Warmack successfully pushed the legislature to change a Missouri law that, until just last year, prohibited Harris-Stowe from offering graduate programs. The university will offer its first graduate courses this fall or next spring. The Wells Fargo Finance Education Center, Warmack said, is part of his vision to open doors to high-paying careers in which African Americans typically are underrepresented.
“This could be a game changer in St. Louis,” Warmack said. “Generally, when you look at finance, when you look at trading, those are not fields highly populated with African Americans. This relationship will allow us to train an underrepresented, underserved population to go into that field.”
Wells Fargo’s history with Harris-Stowe
The center builds on the university’s long relationship with Wells Fargo Advisors, headquartered just two blocks away.
Wells Fargo Advisors team members have led resume-writing workshops for Harris-Stowe students and hosted “Dress for Success” events — complete with fashion shows and clothes for job interviews — for more than 10 years.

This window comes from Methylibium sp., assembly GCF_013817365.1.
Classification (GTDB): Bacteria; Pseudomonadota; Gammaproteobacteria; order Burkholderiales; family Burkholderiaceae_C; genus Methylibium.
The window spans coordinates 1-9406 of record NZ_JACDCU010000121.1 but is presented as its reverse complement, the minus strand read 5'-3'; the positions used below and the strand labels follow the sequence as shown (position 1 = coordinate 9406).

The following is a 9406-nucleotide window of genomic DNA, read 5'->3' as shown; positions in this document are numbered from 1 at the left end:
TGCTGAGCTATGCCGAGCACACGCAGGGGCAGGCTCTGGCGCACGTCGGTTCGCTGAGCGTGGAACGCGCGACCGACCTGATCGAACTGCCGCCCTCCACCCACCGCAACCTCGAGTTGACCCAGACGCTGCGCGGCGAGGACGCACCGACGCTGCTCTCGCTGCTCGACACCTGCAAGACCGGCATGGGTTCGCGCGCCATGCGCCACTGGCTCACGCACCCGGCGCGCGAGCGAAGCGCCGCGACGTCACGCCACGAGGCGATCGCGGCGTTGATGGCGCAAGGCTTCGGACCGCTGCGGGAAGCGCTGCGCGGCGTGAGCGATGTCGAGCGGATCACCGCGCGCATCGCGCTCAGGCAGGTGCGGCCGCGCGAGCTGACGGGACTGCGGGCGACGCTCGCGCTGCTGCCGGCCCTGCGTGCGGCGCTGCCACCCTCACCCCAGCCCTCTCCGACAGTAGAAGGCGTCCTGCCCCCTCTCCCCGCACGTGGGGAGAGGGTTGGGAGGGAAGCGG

Additionally, about 10 Harris-Stowe business students work at Wells Fargo Advisors each semester as interns, gaining experience in project management, compliance, accounting, and other areas.
“This is a dream come true for us,” said Dr. Fatemeh Zakery, dean of Harris-Stowe’s Anheuser-Busch School of Business. “We have collaborated with Wells Fargo over eight years on many projects. This is the cream of those projects.”
Developing ‘next-generation’ investment advisors
Pickens is eager to immerse himself — through the center — in the wide universe of stocks and bonds, indices, and finance modeling. This spring, his investment class will begin using the center as a trading floor to analyze live market data and build mock investment portfolios.
In addition to exposing more students like Pickens to financial careers, David Kowach, head of Wells Fargo Advisors, said he hopes the Wells Fargo Finance Education Center will recruit more millennials into investing careers.
“We’ve got a chance to develop a next-generation team member here,” Kowach said. “And frankly, we’ve got to add diversity to the brokerage business in numbers. This gives us a chance not only to educate students, but to help get them jobs.